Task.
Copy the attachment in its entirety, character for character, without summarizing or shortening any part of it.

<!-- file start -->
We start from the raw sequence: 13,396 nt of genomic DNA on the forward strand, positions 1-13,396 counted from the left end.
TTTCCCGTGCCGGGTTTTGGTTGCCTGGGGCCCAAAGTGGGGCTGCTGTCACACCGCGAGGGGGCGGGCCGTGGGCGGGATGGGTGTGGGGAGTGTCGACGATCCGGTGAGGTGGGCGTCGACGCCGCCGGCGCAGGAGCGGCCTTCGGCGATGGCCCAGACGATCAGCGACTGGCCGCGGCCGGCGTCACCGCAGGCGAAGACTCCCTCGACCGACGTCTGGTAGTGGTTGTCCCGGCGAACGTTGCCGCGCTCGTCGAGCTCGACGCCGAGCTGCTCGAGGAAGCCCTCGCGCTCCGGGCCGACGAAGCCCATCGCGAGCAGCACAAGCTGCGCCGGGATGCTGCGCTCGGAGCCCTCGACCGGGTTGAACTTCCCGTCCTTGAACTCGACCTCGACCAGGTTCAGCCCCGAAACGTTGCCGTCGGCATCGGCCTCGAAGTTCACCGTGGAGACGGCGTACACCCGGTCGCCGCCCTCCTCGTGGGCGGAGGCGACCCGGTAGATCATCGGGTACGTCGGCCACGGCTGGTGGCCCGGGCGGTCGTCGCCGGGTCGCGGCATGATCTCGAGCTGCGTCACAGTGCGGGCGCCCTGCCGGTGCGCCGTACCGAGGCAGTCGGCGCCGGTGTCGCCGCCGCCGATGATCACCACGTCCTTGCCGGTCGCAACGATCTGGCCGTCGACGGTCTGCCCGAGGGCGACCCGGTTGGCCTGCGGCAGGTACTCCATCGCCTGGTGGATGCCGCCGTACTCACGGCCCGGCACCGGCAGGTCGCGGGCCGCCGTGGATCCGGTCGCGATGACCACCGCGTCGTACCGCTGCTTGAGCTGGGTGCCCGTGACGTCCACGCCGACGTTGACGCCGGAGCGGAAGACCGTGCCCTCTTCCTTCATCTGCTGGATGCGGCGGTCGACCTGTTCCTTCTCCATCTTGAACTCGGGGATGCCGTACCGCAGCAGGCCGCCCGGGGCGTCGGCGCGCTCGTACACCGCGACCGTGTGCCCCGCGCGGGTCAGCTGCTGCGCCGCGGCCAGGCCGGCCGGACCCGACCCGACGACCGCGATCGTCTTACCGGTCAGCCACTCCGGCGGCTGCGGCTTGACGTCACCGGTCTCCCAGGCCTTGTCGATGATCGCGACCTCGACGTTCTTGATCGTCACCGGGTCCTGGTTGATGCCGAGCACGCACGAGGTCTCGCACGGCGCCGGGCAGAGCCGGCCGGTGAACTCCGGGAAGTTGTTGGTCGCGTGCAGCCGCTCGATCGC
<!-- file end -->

We start from the raw sequence: 13,396 nt of genomic DNA on the forward strand, positions 1-13,396 counted from the left end.
TTTCCCGTGCCGGGTTTTGGTTGCCTGGGGCCCAAAGTGGGGCTGCTGTCACACCGCGAGGGGGCGGGCCGTGGGCGGGATGGGTGTGGGGAGTGTCGACGATCCGGTGAGGTGGGCGTCGACGCCGCCGGCGCAGGAGCGGCCTTCGGCGATGGCCCAGACGATCAGCGACTGGCCGCGGCCGGCGTCACCGCAGGCGAAGACTCCCTCGACCGACGTCTGGTAGTGGTTGTCCCGGCGAACGTTGCCGCGCTCGTCGAGCTCGACGCCGAGCTGCTCGAGGAAGCCCTCGCGCTCCGGGCCGACGAAGCCCATCGCGAGCAGCACAAGCTGCGCCGGGATGCTGCGCTCGGAGCCCTCGACCGGGTTGAACTTCCCGTCCTTGAACTCGACCTCGACCAGGTTCAGCCCCGAAACGTTGCCGTCGGCATCGGCCTCGAAGTTCACCGTGGAGACGGCGTACACCCGGTCGCCGCCCTCCTCGTGGGCGGAGGCGACCCGGTAGATCATCGGGTACGTCGGCCACGGCTGGTGGCCCGGGCGGTCGTCGCCGGGTCGCGGCATGATCTCGAGCTGCGTCACAGTGCGGGCGCCCTGCCGGTGCGCCGTACCGAGGCAGTCGGCGCCGGTGTCGCCGCCGCCGATGATCACCACGTCCTTGCCGGTCGCAACGATCTGGCCGTCGACGGTCTGCCCGAGGGCGACCCGGTTGGCCTGCGGCAGGTACTCCATCGCCTGGTGGATGCCGCCGTACTCACGGCCCGGCACCGGCAGGTCGCGGGCCGCCGTGGATCCGGTCGCGATGACCACCGCGTCGTACCGCTGCTTGAGCTGGGTGCCCGTGACGTCCACGCCGACGTTGACGCCGGAGCGGAAGACCGTGCCCTCTTCCTTCATCTGCTGGATGCGGCGGTCGACCTGTTCCTTCTCCATCTTGAACTCGGGGATGCCGTACCGCAGCAGGCCGCCCGGGGCGTCGGCGCGCTCGTACACCGCGACCGTGTGCCCCGCGCGGGTCAGCTGCTGCGCCGCGGCCAGGCCGGCCGGACCCGACCCGACGACCGCGATCGTCTTACCGGTCAGCCACTCCGGCGGCTGCGGCTTGACGTCACCGGTCTCCCAGGCCTTGTCGATGATCGCGACCTCGACGTTCTTGATCGTCACCGGGTCCTGGTTGATGCCGAGCACGCACGAGGTCTCGCACGGCGCCGGGCAGAGCCGGCCGGTGAACTCCGGGAAGTTGTTGGTCGCGTGCAGCCGCTCGATCGC